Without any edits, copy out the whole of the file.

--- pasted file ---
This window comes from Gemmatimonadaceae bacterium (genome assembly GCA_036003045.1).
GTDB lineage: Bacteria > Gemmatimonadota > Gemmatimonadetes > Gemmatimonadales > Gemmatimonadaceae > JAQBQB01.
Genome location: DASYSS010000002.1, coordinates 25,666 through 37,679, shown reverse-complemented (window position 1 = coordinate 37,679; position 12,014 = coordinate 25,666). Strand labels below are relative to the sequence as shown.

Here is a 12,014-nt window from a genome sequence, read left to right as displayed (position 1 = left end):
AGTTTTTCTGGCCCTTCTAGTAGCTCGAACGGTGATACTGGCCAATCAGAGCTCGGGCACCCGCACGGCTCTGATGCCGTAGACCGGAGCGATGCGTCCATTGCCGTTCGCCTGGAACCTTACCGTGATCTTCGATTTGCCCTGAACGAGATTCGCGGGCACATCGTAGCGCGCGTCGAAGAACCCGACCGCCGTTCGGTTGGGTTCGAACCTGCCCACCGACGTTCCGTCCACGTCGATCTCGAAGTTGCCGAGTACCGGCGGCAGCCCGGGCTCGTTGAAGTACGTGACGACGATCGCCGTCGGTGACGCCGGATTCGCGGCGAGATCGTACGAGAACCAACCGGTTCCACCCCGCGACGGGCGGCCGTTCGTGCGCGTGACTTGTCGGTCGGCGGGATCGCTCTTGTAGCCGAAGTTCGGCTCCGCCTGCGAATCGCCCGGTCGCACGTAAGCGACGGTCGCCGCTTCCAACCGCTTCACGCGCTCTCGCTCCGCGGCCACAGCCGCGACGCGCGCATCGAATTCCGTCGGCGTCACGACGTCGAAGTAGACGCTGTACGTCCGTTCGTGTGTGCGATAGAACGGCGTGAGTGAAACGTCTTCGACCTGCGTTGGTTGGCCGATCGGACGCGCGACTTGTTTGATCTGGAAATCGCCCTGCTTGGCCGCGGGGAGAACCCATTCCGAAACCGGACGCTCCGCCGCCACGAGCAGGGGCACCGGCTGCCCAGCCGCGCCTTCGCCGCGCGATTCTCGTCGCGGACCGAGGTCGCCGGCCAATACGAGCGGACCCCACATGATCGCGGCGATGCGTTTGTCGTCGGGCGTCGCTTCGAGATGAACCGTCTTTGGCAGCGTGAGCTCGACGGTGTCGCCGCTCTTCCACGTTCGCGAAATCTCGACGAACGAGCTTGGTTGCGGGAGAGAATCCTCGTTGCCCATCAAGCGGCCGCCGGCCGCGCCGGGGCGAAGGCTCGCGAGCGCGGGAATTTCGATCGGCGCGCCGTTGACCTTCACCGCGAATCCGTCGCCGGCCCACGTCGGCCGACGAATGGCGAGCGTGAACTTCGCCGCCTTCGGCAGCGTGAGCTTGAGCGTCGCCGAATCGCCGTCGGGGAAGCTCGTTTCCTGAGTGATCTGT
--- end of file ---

This window comes from Gemmatimonadaceae bacterium (genome assembly GCA_036003045.1).
GTDB lineage: Bacteria > Gemmatimonadota > Gemmatimonadetes > Gemmatimonadales > Gemmatimonadaceae > JAQBQB01.
Genome location: DASYSS010000002.1, coordinates 25,666 through 37,679, shown reverse-complemented (window position 1 = coordinate 37,679; position 12,014 = coordinate 25,666). Strand labels below are relative to the sequence as shown.

Here is a 12,014-nt window from a genome sequence, read left to right as displayed (position 1 = left end):
AGTTTTTCTGGCCCTTCTAGTAGCTCGAACGGTGATACTGGCCAATCAGAGCTCGGGCACCCGCACGGCTCTGATGCCGTAGACCGGAGCGATGCGTCCATTGCCGTTCGCCTGGAACCTTACCGTGATCTTCGATTTGCCCTGAACGAGATTCGCGGGCACATCGTAGCGCGCGTCGAAGAACCCGACCGCCGTTCGGTTGGGTTCGAACCTGCCCACCGACGTTCCGTCCACGTCGATCTCGAAGTTGCCGAGTACCGGCGGCAGCCCGGGCTCGTTGAAGTACGTGACGACGATCGCCGTCGGTGACGCCGGATTCGCGGCGAGATCGTACGAGAACCAACCGGTTCCACCCCGCGACGGGCGGCCGTTCGTGCGCGTGACTTGTCGGTCGGCGGGATCGCTCTTGTAGCCGAAGTTCGGCTCCGCCTGCGAATCGCCCGGTCGCACGTAAGCGACGGTCGCCGCTTCCAACCGCTTCACGCGCTCTCGCTCCGCGGCCACAGCCGCGACGCGCGCATCGAATTCCGTCGGCGTCACGACGTCGAAGTAGACGCTGTACGTCCGTTCGTGTGTGCGATAGAACGGCGTGAGTGAAACGTCTTCGACCTGCGTTGGTTGGCCGATCGGACGCGCGACTTGTTTGATCTGGAAATCGCCCTGCTTGGCCGCGGGGAGAACCCATTCCGAAACCGGACGCTCCGCCGCCACGAGCAGGGGCACCGGCTGCCCAGCCGCGCCTTCGCCGCGCGATTCTCGTCGCGGACCGAGGTCGCCGGCCAATACGAGCGGACCCCACATGATCGCGGCGATGCGTTTGTCGTCGGGCGTCGCTTCGAGATGAACCGTCTTTGGCAGCGTGAGCTCGACGGTGTCGCCGCTCTTCCACGTTCGCGAAATCTCGACGAACGAGCTTGGTTGCGGGAGAGAATCCTCGTTGCCCATCAAGCGGCCGCCGGCCGCGCCGGGGCGAAGGCTCGCGAGCGCGGGAATTTCGATCGGCGCGCCGTTGACCTTCACCGCGAATCCGTCGCCGGCCCACGTCGGCCGACGAATGGCGAGCGTGAACTTCGCCGCCTTCGGCAGCGTGAGCTTGAGCGTCGCCGAATCGCCGTCGGGGAAGCTCGTTTCCTGAGTGATCTGT